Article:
Health Prevention


As defined by the World Health Organisation (WHO), health is composed of the dimensions of physical health, psychological health and social well-being. In a salutogenetic perspective, health prevention therefore means especially the building and strengthening of individual health resources. This preventive understanding puts the emphasis on the individual itself, who has to confront the topic of health in an appropriate way. Taking modern western societies into account, it is evident that physical activity and sport activities are becoming increasingly excluded from everyday life, which leads to negative consequences for the individual and the social development, such as physical inactivity, obesity or cardiovascular diseases. As current studies demonstrate, physical activity and sports can lead to positive effects in all dimensions of health and may thus become a resource for health related efforts. Therefore, research in the area of “Health Prevention by Physical Activity and Sport” is concerned with the following questions: How can physical activity and sport be integrated in life-styles? How can physical activity and sport contribute to positive individual development? How can health competence of individuals be increased through physical activity and sports? How can mediating institutions (e.g. schools and associations) act in a way to support healthy lifestyles?


Health und illness in everyday life


We live in a “health society”. Nowadays, the health sector is an area with high economical value for many societies. Health itself is regarded as a central norm that should be achieved and maintained by every individual through their personal risk management and prevention. “Health” is thus a central topic not only in scientific and public debate but also in everyday life. Practices and strategies that are used daily by people in order to gain health, cure illness, or learn to live with a disease, depend on the specific socio-cultural framework of a society or era, similarly to the societal ideas of health and illness themselves; therefore, personal health practices are bound to change in time as well. To investigate the layman understanding of and confrontation with “Health and illness in everyday life” research requires an interdisciplinary approach applying a contemporary, as well as a historical perspective.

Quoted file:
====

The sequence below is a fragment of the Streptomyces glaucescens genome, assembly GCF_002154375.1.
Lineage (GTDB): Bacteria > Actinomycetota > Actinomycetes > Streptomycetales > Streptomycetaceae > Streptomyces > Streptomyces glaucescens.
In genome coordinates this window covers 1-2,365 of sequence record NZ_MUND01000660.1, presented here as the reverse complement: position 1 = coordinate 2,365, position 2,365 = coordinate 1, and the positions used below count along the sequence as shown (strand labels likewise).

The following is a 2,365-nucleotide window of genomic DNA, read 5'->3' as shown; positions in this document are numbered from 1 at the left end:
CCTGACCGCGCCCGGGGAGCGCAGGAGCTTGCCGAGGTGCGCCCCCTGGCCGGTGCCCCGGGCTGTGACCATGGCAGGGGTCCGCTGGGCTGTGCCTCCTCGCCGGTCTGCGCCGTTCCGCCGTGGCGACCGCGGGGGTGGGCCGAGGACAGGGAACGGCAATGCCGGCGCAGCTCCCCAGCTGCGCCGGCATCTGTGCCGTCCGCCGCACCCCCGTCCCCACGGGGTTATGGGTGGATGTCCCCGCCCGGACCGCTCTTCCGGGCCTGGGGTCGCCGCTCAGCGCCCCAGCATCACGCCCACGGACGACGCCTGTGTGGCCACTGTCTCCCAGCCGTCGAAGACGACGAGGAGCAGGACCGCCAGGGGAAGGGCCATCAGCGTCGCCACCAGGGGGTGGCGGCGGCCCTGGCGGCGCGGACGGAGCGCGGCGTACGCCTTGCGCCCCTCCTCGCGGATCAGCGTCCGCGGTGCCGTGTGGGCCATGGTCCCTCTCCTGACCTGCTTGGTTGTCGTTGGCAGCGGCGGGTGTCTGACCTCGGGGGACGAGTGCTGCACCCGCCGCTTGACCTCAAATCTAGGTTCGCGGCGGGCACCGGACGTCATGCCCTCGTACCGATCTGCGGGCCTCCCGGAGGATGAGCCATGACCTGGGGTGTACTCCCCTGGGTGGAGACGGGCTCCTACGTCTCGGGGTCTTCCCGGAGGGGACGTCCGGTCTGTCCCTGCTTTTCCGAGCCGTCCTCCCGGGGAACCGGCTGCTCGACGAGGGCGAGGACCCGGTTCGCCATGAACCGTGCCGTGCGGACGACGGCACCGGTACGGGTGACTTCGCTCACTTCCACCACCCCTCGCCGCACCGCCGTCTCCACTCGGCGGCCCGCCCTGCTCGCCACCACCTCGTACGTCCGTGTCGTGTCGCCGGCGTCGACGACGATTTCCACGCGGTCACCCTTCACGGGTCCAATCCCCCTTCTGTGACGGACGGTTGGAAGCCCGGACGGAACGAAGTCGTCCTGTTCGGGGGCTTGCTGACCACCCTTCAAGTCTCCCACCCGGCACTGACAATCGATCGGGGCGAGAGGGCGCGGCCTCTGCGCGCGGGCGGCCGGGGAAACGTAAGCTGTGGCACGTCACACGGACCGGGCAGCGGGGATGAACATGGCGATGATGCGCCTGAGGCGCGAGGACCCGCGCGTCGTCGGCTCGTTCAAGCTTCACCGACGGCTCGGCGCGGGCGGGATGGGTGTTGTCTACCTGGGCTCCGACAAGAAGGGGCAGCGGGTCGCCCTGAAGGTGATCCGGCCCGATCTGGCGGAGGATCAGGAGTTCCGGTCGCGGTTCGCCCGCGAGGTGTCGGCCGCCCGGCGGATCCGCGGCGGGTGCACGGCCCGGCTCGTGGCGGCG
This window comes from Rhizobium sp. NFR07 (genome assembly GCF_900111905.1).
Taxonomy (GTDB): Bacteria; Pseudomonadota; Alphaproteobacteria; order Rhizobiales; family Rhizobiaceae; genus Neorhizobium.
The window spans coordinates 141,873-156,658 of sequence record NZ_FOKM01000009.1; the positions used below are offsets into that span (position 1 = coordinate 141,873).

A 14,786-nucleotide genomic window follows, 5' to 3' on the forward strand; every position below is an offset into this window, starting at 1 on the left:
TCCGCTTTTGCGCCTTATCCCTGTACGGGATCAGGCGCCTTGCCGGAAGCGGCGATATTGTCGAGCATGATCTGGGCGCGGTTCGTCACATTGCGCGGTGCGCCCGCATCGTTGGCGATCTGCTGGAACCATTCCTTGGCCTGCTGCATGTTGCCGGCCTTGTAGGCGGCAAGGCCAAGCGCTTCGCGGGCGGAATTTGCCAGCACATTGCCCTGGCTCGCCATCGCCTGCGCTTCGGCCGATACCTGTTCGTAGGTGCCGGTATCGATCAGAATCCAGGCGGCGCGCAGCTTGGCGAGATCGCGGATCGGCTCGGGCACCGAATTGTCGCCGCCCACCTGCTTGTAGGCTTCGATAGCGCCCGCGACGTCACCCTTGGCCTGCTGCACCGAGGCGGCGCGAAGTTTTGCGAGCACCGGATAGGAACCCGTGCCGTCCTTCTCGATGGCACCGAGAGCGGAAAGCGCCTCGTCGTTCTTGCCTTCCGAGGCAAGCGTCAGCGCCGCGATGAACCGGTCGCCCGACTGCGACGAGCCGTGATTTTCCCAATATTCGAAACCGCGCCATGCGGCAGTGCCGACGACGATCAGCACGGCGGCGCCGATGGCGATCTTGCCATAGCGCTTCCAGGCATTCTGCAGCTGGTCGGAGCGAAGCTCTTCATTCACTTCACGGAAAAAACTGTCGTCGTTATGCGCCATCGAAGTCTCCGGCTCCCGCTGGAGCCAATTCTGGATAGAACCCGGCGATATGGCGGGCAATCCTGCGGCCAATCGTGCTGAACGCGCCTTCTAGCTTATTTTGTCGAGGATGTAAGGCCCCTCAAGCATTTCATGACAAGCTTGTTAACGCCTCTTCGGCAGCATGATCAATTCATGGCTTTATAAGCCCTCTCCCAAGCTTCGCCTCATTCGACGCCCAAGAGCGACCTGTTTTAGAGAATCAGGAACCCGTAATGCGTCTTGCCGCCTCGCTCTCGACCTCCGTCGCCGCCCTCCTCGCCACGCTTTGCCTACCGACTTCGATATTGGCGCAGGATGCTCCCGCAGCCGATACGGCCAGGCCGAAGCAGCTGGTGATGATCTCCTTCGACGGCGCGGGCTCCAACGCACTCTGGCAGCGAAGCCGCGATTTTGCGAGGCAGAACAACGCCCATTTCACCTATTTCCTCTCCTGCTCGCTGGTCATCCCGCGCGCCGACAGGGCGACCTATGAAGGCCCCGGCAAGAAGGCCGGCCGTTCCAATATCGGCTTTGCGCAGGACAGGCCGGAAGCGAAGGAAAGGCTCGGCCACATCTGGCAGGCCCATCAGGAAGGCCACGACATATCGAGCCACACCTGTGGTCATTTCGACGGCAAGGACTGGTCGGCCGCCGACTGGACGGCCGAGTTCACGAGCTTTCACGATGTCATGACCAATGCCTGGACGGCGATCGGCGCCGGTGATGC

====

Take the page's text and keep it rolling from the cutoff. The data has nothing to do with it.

Death and the End of Life


In the following decades, not only an increasing life span has to be considered, but also the increasing number of elderly people who will likely live with chronic illnesses due to a higher life expectation. Due to these changes, the following generations may face a longer dying process and higher dependence on different forms of institutional care. The main focus of this research area is thus the societal change in the confrontation with the process of dying and the death itself, including the current developments in palliative care.